Once again, the updated news comes to us from Jay Rosen’s PressThink, which has covered in great detail the blogging culture’s unwitting incursion into a major North Carolina newspaper…even as the mainstream media has largely ignored this story. The irony is: if all goes well (and chances are it will) the mainstream media will likely be following — and cloning — the Greensboro model as newspapers increasingly move through the 21st Century.
And why shouldn’t newspapers adapt? If you look at the history of the 20th Century, a lof of them would be gone if they hadn’t. The 20th Century saw the death of many evening newspapers due to television; some of them just withered and died but others were incorporated into morning editions in a kind of journalistic mind-meld. ("We’re going to give you the BEST of these papers!" it was usually announced when a morning paper was killed and merged and the result was….ONE newspaper..)
Newspapers were staid and boring…until USA Today came along, eliciting arrogant smirks from many editors who said it was gaudy, shallow and would never last with its small "new holes" for many stories, graphics, and bright colors.
But USA Today was aiming for younger viewers and confronting the late 20th Century’s television culture on its own terms.
What happened? Other newspapers cloned a bit of USA Today (the Los Angeles Times and New York Times even ADDED COLOR). (FOOTNOTE: We see the same phenomena in broadcasting where tabloid TV shows and talk radio have influenced the packaging of news shows…although the recent booting of Tucker Carlson from CNN shows some resistance to this trend).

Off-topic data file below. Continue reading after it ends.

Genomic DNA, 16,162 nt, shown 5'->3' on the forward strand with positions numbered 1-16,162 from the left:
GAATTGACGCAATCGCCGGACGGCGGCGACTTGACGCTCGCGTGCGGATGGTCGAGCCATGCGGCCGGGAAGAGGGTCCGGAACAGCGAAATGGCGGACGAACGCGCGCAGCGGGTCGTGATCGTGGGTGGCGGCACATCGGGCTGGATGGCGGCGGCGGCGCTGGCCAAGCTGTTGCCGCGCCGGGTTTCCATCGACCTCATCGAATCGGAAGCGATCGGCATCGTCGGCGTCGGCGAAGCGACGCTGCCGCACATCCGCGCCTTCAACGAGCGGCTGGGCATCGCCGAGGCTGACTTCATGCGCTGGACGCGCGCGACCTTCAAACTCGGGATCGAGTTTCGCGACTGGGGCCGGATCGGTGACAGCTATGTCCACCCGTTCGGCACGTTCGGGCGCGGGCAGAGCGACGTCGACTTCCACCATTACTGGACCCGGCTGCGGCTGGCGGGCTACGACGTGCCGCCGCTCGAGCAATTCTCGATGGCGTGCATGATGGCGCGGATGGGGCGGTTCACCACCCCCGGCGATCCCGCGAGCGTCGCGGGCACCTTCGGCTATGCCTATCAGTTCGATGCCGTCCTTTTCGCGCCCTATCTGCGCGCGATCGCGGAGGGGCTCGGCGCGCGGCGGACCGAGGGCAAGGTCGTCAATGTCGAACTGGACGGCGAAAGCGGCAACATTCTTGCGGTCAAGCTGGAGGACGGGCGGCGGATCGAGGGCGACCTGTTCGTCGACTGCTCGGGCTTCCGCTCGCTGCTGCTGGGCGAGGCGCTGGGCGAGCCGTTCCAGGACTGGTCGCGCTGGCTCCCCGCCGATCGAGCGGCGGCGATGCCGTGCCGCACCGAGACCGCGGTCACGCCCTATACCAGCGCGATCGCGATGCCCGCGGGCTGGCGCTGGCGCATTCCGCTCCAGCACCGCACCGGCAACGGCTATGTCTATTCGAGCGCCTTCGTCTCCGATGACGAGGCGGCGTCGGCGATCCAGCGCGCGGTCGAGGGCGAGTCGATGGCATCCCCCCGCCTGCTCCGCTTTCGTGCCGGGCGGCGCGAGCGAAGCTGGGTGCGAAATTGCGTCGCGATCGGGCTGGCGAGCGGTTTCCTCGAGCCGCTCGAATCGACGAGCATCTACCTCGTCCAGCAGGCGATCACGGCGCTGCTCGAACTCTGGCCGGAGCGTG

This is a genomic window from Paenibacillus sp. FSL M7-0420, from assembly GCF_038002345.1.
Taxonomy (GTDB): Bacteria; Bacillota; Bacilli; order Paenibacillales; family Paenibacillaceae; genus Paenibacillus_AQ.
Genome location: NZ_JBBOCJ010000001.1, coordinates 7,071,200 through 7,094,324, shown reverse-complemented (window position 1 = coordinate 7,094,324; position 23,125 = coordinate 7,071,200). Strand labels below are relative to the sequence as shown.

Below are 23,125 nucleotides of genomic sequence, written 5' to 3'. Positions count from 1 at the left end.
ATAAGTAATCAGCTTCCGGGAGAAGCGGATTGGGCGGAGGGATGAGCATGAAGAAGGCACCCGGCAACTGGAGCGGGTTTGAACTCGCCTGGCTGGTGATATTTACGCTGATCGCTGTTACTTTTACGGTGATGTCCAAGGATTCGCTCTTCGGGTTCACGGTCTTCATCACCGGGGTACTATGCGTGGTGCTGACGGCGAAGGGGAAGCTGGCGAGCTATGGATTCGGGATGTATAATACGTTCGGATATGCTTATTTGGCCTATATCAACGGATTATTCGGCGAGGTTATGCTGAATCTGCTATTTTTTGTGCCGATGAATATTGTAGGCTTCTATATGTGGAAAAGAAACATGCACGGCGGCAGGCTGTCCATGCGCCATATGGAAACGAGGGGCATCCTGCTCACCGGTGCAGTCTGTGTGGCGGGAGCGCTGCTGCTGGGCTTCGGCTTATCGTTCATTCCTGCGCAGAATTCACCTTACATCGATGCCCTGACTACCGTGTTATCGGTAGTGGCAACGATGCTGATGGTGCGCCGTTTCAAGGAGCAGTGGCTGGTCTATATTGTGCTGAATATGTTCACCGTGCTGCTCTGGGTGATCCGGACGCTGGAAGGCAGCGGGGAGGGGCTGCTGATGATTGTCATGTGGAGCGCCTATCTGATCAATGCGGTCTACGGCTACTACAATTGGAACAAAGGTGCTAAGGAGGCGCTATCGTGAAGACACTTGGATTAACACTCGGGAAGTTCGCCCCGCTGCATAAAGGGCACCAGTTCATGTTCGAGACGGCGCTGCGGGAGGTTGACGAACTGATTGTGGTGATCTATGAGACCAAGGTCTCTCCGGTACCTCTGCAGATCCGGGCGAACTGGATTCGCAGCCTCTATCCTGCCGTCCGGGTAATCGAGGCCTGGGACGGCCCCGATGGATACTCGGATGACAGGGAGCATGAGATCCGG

We wrote extensively about what’s going on in Greensboro, N.C. in this post which detailed how local newspaper the Greensboro News-Record was seriously considering incorporating blogging into its web news operations in a big, high profile way. Read that post to get totally caught up to date.
Bottom line: the newpaper has gone beyond the germ-of-an-idea stage — and is now looking into SPECIFIC ways of incorporating blogging as way of doing news business.
In a nutshell, John Robinson, editor of the Greensboro News-Record, writes a blog and he had issued a call to create a culture of blogging in the online edition of his newspaper…and do it in a big way. Not a baby step, but a major shift in thinking and news delivery orientation.
Now, Rosen reports the latest development which shows the Greensboro paper is interested in more than just talking about the future; it wants to move into it:
A much awaited document was released today. It’s Lex Alexander’s report to News & Record editor John Robinson on citizen journalism directions for the Greensboro newspaper and its revamped site. (Greensboro background is here and here.)
The report is a change document. It has a short argument attached to a series of practical suggestions, some more developed than others. A good number of Alexander’s recommendations are modest and easy to do; others require practical invention. A few are far-reaching or call for such changes in policy as to be revolutionary for the dailynewspaper.com world.
The "nut graph" of Alexander’s report is this where he talks about the changes the newspaper needs to make:
It means understanding the culture of the Internet, and of blogging in particular, and understanding how we can work on and with the Internet (i.e., with users of that medium) to expand the quantity and quality of the local news, information and dialogue we provide.
Does this sound too grandiose, and not detailed enough? Well, make sure you read Rosen’s piece because he gives you a slew of SPECIFIC THINGS under consideration. Such as:
–More blog style journalism and an emphasis on such things as linking and a free archive.